Dusk OS is a 32-bit Forth running on i386 and ARM CPUs and big brother to Collapse OS. Its primary purpose is to be maximally useful during the first stage of civilizational collapse, that is, when we can't produce modern computers anymore but that there's still many modern computers still around.
Dusk OS innovates by having an "almost C" compiler allowing it to piggy-back on UNIX C code, through a modest porting effort, to reach its goals and stay true to its design constraints with a minimal effort.
Dusk is designed to run on bare metal and to build itself from itself. However,
it's also possible to build Dusk from any POSIX platform using Dusk's C VM from
posix/vm.c. This VM implements a Forth that can interpret the whole of Dusk's
Forth code, but this VM is CPU-agnostic and has its own simplistic bytecode.
That is enough to generate bare metal images for any of its target platforms, so that's why it exists. To build this VM, you need:
make will yield a
./dusk binary which if opened, provides an
Documentation lives in
fs/doc. You can begin with doc/index. Type
bye to quit.
Dusk OS expects a non-canonical raw input. With a regular TTY, your input will be buffered and echoed twice and reads to it will be blocking. We don't want that. To avoid that, you can invoke it like this:
(stty -icanon -echo min 0; ./dusk; stty icanon echo)
make run does this for you.
Running Dusk under the POSIX VM is fine, but severly limited: the filesystem is read-only and there is no Grid (text UI system) or Screen (graphical system).
To see a fully-featured Dusk, it's better to run it on an actual machine or, if
you're in a hurry, under QEMU. You can do the latter with
Dusk is self-hosting and has the ability to create its own FAT. However, through
the POSIX VM, this process is quite slow and after a few times, you might tire
of waiting after this process. If you install mtools, things will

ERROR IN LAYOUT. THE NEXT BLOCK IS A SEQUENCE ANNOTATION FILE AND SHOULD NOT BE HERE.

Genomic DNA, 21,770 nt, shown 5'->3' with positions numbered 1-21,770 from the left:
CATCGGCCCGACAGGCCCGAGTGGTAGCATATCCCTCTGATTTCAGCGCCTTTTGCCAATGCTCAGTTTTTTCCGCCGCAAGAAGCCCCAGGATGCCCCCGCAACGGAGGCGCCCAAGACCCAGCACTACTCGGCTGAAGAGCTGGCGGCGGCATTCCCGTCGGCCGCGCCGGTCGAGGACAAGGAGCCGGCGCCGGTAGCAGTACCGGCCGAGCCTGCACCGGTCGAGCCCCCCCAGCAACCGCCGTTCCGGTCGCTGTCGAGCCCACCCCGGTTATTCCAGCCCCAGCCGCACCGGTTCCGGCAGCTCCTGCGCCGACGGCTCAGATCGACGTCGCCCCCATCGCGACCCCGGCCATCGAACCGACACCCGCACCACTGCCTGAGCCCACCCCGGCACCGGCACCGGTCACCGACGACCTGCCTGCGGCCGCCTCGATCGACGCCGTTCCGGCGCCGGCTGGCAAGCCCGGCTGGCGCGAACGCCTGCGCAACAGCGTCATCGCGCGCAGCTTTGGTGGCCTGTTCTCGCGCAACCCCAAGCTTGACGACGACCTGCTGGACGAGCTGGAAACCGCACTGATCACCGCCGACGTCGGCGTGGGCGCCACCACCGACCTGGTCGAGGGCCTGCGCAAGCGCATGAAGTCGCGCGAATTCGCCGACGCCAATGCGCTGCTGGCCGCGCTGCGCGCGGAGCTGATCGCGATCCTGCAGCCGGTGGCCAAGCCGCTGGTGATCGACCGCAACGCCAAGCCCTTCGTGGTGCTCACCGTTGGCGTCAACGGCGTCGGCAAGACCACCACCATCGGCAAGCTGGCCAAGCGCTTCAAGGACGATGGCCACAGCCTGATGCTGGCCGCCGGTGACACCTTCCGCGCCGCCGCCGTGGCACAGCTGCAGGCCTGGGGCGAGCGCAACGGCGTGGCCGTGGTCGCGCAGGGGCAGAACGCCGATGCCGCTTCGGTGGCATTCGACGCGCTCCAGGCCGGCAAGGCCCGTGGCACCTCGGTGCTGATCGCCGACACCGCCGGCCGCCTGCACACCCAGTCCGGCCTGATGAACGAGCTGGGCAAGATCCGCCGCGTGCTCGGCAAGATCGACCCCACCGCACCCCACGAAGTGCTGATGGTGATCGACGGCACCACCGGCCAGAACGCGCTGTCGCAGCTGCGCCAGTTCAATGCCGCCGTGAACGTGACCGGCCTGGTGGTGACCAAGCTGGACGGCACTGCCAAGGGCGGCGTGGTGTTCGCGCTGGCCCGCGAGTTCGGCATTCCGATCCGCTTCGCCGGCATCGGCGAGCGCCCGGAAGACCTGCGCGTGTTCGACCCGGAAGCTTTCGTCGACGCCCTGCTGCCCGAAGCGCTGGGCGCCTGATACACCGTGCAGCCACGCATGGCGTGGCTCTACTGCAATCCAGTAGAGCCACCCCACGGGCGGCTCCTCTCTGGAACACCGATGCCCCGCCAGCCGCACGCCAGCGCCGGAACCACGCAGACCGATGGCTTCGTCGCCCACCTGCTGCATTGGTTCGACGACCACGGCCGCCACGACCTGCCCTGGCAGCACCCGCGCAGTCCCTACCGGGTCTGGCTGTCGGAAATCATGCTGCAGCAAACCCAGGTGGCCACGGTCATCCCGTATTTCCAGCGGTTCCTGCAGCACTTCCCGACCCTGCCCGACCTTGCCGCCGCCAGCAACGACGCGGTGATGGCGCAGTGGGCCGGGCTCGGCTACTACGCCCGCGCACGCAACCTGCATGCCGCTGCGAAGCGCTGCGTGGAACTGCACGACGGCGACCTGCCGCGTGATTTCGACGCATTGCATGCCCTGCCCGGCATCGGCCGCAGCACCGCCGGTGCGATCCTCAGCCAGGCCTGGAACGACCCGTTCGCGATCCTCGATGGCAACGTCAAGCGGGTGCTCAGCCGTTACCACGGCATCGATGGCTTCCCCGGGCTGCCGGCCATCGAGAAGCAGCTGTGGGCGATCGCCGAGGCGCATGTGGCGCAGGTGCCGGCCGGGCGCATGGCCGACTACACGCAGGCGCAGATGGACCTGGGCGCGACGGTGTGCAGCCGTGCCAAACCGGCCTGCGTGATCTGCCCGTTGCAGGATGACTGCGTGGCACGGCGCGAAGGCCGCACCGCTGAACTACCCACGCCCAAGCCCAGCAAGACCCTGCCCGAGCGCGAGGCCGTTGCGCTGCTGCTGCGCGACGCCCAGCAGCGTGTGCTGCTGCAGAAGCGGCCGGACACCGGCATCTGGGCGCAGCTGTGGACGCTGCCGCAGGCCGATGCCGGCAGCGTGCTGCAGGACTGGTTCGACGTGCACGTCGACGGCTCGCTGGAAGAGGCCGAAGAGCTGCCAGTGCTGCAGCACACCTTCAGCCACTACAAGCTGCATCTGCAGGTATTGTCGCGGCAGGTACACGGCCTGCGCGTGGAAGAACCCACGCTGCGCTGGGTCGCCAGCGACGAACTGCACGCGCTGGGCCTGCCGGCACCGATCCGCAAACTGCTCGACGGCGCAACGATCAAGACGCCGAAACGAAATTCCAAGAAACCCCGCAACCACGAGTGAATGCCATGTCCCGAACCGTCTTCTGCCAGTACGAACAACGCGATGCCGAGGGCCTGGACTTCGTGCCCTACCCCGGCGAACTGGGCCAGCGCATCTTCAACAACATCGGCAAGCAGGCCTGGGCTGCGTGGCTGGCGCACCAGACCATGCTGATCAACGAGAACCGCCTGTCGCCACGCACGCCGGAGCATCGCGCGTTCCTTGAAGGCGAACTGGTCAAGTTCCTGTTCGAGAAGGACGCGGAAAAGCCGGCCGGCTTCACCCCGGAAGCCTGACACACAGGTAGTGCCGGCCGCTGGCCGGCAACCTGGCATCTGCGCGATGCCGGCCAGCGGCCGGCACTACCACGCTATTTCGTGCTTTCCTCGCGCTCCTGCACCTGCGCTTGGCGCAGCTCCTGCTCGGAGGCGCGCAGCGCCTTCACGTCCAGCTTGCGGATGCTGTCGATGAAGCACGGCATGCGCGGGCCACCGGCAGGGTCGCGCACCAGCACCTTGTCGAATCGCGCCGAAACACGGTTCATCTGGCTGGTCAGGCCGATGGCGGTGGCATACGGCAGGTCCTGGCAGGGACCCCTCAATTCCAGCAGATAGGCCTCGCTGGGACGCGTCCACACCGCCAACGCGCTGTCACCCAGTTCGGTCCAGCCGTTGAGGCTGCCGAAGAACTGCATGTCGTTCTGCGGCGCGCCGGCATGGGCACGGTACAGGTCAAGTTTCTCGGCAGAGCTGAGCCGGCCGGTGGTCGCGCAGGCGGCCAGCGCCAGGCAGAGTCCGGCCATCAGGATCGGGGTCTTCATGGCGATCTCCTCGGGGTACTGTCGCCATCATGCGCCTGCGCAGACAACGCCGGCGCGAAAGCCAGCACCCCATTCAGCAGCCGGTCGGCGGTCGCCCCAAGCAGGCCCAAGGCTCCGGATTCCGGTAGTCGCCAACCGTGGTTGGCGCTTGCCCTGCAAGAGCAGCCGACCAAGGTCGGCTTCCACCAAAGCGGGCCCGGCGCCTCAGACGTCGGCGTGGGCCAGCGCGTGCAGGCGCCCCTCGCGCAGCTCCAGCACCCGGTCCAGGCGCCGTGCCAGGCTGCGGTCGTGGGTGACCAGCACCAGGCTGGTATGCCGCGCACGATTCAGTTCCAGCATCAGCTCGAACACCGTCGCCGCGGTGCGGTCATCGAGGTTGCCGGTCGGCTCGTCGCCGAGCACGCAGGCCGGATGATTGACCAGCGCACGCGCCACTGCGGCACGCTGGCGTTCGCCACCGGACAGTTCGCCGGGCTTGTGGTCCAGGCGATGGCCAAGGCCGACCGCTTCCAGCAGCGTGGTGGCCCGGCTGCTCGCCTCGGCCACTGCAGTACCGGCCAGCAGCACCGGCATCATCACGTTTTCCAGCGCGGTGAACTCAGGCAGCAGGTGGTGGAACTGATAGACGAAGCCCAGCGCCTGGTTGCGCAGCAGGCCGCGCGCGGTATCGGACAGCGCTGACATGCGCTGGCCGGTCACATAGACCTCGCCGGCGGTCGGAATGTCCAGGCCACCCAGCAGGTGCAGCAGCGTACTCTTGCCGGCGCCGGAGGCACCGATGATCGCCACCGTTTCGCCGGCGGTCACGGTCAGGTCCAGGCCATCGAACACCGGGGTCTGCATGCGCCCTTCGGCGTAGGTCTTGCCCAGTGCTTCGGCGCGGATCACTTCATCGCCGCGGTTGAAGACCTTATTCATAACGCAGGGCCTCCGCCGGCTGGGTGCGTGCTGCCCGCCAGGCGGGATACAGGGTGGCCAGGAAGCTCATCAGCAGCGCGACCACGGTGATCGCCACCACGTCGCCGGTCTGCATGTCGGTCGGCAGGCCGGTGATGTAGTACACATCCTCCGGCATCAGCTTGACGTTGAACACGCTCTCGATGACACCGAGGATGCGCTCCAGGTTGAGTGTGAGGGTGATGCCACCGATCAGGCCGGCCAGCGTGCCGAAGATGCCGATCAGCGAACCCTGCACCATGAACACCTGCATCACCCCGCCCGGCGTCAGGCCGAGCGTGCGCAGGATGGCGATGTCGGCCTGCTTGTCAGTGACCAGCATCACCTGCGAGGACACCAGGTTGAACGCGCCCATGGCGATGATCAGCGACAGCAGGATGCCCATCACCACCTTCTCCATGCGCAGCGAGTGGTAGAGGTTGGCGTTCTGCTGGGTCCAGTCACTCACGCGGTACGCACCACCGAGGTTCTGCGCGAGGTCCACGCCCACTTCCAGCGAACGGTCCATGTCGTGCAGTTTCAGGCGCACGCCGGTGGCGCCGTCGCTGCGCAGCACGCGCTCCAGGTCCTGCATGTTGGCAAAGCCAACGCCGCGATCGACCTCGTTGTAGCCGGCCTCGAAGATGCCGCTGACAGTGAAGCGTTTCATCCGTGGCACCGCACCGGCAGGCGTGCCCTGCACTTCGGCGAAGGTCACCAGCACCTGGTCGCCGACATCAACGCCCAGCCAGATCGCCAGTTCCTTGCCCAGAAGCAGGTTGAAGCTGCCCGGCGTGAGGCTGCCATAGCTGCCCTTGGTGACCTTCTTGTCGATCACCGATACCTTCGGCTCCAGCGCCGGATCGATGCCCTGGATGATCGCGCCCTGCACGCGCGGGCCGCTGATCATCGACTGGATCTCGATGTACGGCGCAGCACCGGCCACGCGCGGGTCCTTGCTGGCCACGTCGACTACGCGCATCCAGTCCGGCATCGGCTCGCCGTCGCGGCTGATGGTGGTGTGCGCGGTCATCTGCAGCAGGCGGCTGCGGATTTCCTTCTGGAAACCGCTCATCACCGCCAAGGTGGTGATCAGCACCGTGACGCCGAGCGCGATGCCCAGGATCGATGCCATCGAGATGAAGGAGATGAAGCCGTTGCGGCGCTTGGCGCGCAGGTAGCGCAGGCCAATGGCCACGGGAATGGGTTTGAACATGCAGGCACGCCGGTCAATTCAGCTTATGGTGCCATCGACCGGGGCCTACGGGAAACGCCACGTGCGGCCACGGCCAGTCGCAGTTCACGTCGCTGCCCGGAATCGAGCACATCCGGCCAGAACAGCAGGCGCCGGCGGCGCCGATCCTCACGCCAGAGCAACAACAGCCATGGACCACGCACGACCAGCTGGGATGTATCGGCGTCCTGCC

speed up. If
mcopy is present on the host, the Makefile will pick it up and
use it instead of using Dusk's FAT tools. This is much faster.
To deploy Dusk on a real machine, it's a bit more involving and you should read
Dusk OS has a peculiar target: WASM on a modern browser. It's represented as a graphical console with a fully functional Dusk OS prompt in a browser tab.
To build, you need AssemblyScript, which needs, ahem, NPM. Build instructions:
npm -g install assemblyscript
cd wasm && make
Note that the WASM target is much, much slower than other Dusk OS targets.
Some Dusk OS targets, such as the PC and WASM targets, have graphical capabilities as well as varvara bindings for it. To have an idea of what graphics look like, you can try this on one of these targets:
tests/manual/uxn/sprite.tal(a copy of the official
You now have it running. There is also a mouse cursor that you can move around. Press Escape to return to prompt. You can try the same thing with:
The Collapse OS project lives inside Dusk OS which has a compatibility layer allowing it to run Forth code in "Collapse OS mode", which makes it the simplest way around to bootstrap a seed Collapse OS binary.
To be sure: Collapse OS is fully self-hosting and doesn't need Dusk OS to build itself, but if you don't already have a Collapse OS environment handy, then you need a way to craft your first Collapse OS image. Dusk OS is this way.
Collapse OS itself doesn't contain any machine-specific code so it can't, by itself, build an image for a real machine. That machine-specific code live in different repositories all around. This is the list of known Collapse OS ports to real machines:
If you know of other ports out there, please get in touch, we'll add links here.
The idea is eventually to have virtual machines (that is, machines with simplistic virtual hardware that doesn't map to anything that exists physically) for each supported CPU that is emulated from within Dusk OS, but this hasn't been done yet. These virtual machines will live directly in the "core" Collapse OS and will serve as development testbeds.